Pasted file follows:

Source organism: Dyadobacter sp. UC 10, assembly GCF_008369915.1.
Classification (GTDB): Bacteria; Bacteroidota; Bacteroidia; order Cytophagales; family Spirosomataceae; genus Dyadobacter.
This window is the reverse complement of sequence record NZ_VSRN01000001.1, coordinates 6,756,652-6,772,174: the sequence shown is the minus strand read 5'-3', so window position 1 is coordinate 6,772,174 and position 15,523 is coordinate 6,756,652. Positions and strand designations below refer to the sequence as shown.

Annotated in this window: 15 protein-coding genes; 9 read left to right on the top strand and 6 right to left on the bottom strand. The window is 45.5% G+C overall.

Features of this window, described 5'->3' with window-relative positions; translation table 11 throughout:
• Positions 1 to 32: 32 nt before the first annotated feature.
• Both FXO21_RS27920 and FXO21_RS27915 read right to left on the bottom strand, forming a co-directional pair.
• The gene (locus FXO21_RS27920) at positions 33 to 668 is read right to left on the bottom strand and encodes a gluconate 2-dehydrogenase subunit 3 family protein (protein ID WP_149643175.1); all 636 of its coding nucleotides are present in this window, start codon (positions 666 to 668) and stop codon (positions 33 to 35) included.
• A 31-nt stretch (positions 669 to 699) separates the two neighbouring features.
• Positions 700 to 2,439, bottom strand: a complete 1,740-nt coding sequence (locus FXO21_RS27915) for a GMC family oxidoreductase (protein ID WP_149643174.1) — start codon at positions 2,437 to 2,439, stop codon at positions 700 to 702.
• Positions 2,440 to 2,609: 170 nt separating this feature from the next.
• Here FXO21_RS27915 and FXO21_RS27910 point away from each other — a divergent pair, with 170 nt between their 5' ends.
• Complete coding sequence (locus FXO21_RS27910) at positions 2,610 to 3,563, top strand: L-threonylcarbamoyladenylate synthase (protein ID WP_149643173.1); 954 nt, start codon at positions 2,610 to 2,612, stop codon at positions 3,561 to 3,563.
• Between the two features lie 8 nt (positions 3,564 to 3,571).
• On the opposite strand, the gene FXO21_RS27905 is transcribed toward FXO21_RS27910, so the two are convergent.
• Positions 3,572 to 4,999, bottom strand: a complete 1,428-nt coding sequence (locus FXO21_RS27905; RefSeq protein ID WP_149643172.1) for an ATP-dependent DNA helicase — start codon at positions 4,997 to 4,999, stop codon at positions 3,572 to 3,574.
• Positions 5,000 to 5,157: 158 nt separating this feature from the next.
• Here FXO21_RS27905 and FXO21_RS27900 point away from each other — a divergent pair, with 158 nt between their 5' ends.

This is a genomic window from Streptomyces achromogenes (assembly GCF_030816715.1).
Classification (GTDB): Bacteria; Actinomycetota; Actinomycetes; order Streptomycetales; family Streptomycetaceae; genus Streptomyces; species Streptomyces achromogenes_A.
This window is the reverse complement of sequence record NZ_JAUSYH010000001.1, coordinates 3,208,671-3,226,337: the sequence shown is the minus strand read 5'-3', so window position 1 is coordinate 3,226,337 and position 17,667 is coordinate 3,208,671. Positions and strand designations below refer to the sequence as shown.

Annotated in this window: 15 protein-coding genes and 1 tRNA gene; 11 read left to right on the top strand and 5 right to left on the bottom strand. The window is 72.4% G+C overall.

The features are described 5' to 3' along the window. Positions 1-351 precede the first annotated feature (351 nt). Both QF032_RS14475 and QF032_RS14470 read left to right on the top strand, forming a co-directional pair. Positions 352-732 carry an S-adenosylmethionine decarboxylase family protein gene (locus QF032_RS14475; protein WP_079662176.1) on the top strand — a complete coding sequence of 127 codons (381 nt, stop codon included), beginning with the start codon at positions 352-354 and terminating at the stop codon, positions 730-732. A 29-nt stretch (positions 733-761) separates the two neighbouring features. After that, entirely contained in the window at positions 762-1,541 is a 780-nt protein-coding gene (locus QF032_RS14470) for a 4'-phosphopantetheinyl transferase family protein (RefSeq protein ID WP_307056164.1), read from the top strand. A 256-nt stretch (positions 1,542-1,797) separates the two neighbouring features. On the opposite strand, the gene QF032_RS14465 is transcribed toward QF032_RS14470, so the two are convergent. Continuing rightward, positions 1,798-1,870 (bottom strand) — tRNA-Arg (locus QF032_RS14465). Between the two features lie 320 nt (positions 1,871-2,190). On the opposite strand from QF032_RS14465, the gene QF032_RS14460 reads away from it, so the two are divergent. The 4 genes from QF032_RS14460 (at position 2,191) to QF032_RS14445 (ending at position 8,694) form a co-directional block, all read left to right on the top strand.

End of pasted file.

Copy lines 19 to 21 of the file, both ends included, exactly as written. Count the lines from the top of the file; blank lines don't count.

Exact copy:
This is a genomic window from Streptomyces achromogenes (assembly GCF_030816715.1).
Classification (GTDB): Bacteria; Actinomycetota; Actinomycetes; order Streptomycetales; family Streptomycetaceae; genus Streptomyces; species Streptomyces achromogenes_A.
This window is the reverse complement of sequence record NZ_JAUSYH010000001.1, coordinates 3,208,671-3,226,337: the sequence shown is the minus strand read 5'-3', so window position 1 is coordinate 3,226,337 and position 17,667 is coordinate 3,208,671. Positions and strand designations below refer to the sequence as shown.